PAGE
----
Nostalgia is a powerful thing. It can be either a great (think Netflix’s Castlevania series), or a huge mess (think Duke Nukem Forever). I was a kid of the 90’s, so I grew up with Sonic the Hedgehog, with Sonic 3 & Knuckles still being one of my favorite games of all time. However, films based on video games have never really been that good. Sure, there have been ones that have been “enjoyable” back when I was a kid, but I know better now. The only video game movie that I really like was last year’s Detective Pikachu.
The movie begins as Dr. Robotnik (Jim Carrey) is chasing Sonic through the city. It’s one of those scenarios that takes place more than halfway through the film setting up a flashback to explain the events leading up to this scene. Sonic starts off by explaining his origins as we see him dashing through Green Hill (Zone) as a young hedgehog. He was born with his ability to run fast, which made him a target for those who wanted his power. It’s not a bad story, a bit on the simple side, but soon after Sonic is attacked by a tribe of Echidnas. Longclaw, a character who appears to be Sonic’s mentor and guardian, then sends him off to another world using the power of the rings and warns him to stay hidden. Fast forward 10 years, and a much older Sonic is laying low in Green Hills (Get it?), keeping his distance from people even though he wants to reach out.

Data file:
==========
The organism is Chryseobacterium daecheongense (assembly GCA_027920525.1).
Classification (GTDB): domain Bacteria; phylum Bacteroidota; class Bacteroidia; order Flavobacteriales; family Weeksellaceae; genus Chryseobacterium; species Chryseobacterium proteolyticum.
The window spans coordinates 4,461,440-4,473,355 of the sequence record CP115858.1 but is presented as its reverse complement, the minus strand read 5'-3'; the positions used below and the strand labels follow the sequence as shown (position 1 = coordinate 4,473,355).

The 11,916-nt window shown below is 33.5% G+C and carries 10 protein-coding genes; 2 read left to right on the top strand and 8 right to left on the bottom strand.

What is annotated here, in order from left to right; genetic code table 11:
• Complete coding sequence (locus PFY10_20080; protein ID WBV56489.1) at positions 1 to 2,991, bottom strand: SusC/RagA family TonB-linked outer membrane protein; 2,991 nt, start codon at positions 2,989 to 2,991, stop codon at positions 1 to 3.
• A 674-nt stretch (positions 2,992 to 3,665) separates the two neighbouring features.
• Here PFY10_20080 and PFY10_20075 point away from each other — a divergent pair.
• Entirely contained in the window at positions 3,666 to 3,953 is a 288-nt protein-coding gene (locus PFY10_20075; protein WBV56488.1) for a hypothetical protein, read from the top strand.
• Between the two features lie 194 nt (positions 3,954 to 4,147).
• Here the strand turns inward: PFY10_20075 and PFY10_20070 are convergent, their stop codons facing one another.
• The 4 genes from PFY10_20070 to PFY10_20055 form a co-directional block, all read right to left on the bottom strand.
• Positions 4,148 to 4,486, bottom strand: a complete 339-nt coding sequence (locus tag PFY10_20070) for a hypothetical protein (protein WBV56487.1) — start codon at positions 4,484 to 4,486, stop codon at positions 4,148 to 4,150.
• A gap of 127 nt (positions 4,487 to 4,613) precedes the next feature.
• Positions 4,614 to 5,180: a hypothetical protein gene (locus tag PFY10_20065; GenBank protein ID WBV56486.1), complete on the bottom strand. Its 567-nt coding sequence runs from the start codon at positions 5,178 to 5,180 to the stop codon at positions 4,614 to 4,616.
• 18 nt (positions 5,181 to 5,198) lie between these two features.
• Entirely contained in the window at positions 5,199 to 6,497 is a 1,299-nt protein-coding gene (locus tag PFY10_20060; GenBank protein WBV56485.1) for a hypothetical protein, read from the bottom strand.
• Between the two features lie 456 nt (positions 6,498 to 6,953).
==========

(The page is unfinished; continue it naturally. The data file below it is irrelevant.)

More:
Sonic acts like he has it together, but in reality, it just makes him realize how lonely he is. He knows if he messes up he will have to head to another world, and his next one is a place where there are no other lifeforms, only mushrooms. That is one place he doesn’t want to go. Eventually, he loses it, and he runs so fast that he causes a shockwave that knocks out all the power in Greens Hills, which causes the government to take action and call in a specialist. That person is Dr. Robotnik (Jim Carrey).
Sonic might be able to run at Sonic speeds past multiple zones in the game, but getting to San Francisco might be a bit hard if he doesn’t know where he is going, so Tom Wachowski (James Marsden) helps him since it was kind of his fault things happened and Sonic’s portal rings were lost. OK, it was all Tom’s fault. Together, this duo works quite well. The film gives both characters time to shine, and Sonic gains the one thing he has been longing for: Companionship. Things between Sonic and Tom start off rocky, but it doesn’t take too long before the two really click in all the right ways. The antics they get into are pretty amusing and fit Sonic’s character perfectly.
Jim Carrey does a pretty good job as Dr. Robotnik. It’s not exactly the villain we’ve seen in any other type of media for the franchise. From the first trailer shown, his take on the character felt a lot like Ace Ventura, only with a massive IQ. As the movie progressed, I didn’t actually mind his take on the character. It worked, even while at times it felt a little too over the top. Also, while everyone else calls him Dr. Robotnik, Sonic is the only one who calls him Dr. Eggman in the movie and that’s because his robots are shaped like eggs. I did love the ending. We all saw the scene in the first trailer where Robotnik gets a different look from the rest of the film, which looks more in line with the character from the games. Jim Carrey even changes his how he plays the character, which sounded a lot like Mike Pollock, who has been the English voice actor for Dr. Eggman since Sonic X. I absolutely loved it!